Kinect: The very dangerous non-gamer experiment

Do not try this at home. Unless, y'know, you want to

OK, so this experiment isn't actually very dangerous at all. I admit that I only put the words 'very dangerous' in the headline to spice it up a bit. I guess if you factor in the unpredictability, lack of coordination and inferior motor skills of some of my 'test subjects', coupled with the potential for physical collisions in the defined play area, then there was definitely some element of risk involved. Actually, thinking about it, it’s an absolute miracle I escaped the exercise unharmed.

Anyway. The 'experiment' involved me taking Kinect home on the day it was released and connecting it to my TV. I then spent time over the following weeks playing a bunch of Kinect games with various friends and family who rank as 'remedial' on the gamer ability spectrum. This is what happened.

Test subject: The Missus

My girlfriend has an irrational hatred of video games. Or, at least, video games designed to be played on machines boasting more than 16-bits of computing power. Just getting her to try Kinect is a lot like coaxing the kids into eating cabbage. I tell her that if she plays Kinect she'll grow up to be big and strong. But she's not buying it.

She stands in front of the TV and Kinect looks her up and down.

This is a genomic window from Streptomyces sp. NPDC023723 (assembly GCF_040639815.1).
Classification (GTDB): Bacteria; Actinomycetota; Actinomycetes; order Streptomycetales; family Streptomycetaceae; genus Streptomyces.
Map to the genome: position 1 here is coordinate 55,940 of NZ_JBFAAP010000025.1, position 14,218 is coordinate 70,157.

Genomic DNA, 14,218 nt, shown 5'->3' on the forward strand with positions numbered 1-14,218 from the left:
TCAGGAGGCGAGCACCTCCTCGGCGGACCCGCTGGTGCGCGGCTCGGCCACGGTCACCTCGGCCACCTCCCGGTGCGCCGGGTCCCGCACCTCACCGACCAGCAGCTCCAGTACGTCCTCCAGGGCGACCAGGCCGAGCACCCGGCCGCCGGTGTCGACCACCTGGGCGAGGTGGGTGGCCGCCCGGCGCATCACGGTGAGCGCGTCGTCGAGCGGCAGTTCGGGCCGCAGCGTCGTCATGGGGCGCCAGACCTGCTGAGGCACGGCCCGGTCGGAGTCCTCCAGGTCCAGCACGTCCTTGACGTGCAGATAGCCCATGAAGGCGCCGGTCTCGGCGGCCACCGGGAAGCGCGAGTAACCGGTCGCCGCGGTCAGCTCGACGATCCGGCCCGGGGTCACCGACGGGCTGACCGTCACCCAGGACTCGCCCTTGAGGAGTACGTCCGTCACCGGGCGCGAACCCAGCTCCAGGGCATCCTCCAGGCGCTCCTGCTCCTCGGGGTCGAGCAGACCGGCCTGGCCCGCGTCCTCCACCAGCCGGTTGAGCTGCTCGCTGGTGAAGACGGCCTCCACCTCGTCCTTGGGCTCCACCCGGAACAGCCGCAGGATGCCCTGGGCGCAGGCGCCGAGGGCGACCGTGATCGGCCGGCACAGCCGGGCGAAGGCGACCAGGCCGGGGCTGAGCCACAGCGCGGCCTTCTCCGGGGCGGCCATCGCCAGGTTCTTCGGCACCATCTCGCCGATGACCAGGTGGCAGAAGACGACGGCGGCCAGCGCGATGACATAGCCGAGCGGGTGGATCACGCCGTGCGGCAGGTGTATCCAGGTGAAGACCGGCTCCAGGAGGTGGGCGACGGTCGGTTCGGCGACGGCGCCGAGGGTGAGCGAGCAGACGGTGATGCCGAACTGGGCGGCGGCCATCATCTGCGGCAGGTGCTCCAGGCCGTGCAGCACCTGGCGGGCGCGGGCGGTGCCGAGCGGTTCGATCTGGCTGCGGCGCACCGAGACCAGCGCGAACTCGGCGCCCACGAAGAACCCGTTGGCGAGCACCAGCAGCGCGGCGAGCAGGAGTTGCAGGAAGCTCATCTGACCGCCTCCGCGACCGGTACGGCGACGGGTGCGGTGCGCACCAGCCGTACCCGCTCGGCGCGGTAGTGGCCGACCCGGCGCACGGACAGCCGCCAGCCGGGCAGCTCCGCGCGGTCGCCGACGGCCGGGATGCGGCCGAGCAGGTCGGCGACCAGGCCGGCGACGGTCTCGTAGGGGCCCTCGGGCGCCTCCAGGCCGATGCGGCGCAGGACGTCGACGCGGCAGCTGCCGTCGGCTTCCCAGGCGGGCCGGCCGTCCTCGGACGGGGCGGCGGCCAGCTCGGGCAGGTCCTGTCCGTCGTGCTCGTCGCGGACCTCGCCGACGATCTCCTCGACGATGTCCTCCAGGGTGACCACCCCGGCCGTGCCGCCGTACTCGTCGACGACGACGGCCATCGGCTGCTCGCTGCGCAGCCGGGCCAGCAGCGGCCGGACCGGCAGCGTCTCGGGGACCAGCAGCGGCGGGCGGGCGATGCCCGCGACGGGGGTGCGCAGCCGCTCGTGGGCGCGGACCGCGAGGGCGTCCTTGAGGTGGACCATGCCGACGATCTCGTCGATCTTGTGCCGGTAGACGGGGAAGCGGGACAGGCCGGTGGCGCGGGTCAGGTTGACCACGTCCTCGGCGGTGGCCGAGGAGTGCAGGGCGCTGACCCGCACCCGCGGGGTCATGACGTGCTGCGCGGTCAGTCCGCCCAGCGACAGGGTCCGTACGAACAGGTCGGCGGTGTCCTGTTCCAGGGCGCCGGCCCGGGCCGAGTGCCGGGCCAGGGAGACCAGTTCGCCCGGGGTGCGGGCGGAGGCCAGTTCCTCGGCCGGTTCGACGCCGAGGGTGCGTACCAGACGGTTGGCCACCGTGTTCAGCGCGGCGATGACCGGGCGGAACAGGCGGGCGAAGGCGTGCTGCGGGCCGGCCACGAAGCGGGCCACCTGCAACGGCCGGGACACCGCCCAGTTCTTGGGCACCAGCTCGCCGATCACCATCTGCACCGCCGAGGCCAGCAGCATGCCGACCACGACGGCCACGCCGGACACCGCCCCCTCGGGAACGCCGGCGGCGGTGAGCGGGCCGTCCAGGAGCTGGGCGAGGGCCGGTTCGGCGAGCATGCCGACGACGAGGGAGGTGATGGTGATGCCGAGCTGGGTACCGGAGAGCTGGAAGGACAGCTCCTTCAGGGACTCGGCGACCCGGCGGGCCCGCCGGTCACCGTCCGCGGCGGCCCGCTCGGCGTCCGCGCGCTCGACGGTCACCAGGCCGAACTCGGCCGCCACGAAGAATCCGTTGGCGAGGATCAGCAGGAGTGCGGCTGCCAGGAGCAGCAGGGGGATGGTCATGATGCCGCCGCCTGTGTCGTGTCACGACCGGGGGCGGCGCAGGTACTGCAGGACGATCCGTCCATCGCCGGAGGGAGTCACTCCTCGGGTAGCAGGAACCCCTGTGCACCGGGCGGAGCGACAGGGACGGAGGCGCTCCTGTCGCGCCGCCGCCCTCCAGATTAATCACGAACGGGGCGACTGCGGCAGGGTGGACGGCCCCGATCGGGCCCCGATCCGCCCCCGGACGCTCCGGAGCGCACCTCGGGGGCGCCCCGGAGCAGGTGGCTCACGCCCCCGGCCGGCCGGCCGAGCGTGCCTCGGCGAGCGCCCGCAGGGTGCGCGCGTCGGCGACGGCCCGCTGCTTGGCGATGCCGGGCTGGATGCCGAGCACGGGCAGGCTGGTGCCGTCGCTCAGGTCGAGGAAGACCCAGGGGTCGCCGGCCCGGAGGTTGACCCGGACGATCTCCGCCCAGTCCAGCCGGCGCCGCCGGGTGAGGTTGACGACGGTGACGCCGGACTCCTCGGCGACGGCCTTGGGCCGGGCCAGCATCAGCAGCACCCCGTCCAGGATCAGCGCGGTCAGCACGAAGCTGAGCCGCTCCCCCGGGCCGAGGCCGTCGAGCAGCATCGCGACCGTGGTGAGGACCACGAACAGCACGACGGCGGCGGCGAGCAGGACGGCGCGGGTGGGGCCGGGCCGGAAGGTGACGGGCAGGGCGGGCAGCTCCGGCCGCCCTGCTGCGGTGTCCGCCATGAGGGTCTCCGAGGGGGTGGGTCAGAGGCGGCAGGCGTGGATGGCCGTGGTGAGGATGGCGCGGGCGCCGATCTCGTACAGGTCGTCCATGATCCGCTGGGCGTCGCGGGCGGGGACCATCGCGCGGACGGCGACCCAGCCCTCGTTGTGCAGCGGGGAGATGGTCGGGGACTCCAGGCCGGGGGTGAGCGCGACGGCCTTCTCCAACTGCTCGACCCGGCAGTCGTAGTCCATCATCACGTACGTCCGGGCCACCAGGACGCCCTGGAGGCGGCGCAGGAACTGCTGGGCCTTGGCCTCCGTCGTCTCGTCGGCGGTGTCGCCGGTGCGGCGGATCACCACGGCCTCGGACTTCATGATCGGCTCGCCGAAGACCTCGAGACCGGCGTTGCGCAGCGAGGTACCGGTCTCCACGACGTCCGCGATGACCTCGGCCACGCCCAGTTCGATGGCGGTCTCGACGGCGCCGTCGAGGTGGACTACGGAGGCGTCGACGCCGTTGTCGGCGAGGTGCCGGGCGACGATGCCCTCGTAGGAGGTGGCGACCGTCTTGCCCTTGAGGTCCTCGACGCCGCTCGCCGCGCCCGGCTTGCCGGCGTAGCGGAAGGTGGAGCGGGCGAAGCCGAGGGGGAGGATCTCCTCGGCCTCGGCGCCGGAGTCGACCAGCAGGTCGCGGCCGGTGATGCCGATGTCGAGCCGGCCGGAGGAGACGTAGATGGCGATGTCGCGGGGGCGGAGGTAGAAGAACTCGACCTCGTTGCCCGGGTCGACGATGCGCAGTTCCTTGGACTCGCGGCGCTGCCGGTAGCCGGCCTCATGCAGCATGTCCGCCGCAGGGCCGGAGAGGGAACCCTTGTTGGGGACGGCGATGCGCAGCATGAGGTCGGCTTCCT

"What’s it doing?" she asks.

"Scanning you" I say.

She doesn't trust it. Not one bit. George Orwell warned her about this sort of thing. It doesn't help when I mention that it's connected to the internet. I can tell her brain is formulating a conspiracy theory. There's paranoia behind her eyes. I suspect she's thinking that Kinect will take covert footage of her ass hanging out her pyjamas. It will send the footage to the Government and it will be used as part of some shadowy plot against women who lack the moral fibre to keep their asses safely confined within their night garments.

Above: Combining controller-free gaming and covert corporate surveillance

She may have a point, but eventually I persuade her to stop fretting and try a bit of bowling.

It doesn't go particularly well. In fairness, it's not Kinect's fault. She deliberately stops trying when I start winning. However, when she scores a strike and the chorus of Queen's 'We are the champions' begins playing, there is definitely a smile on her face. I can tell that, secretly, she is almost enjoying herself. But the fleeting victory moment isn't enough to convince her that this futuristic virtual sport of mime bowling is something that can further enrich her life.

Above: He made the best song for winning

I do my best to spark some Kinect enthusiasm from her on various occasions, but she's so completely not interested it's pointless. As soon as any game reminds her to take a break if feeling tired or sore (Kinect is neurotic in its concerns for player health), she claims to be feeling both tired and sore and it's probably best that she doesn't play any more. "I'd rather read a book" she says.

Just when I think the missus is done with Kinect for good, Dance Central spontaneously lures her back. She loves shaking her bad self on a Sunday afternoon to FannyPack's 'Hey Mami'. She genuinely has a good time playing a video game. Which is something that doesn't happen very often. Dance Central succeeds where most games post-SNES have failed miserably.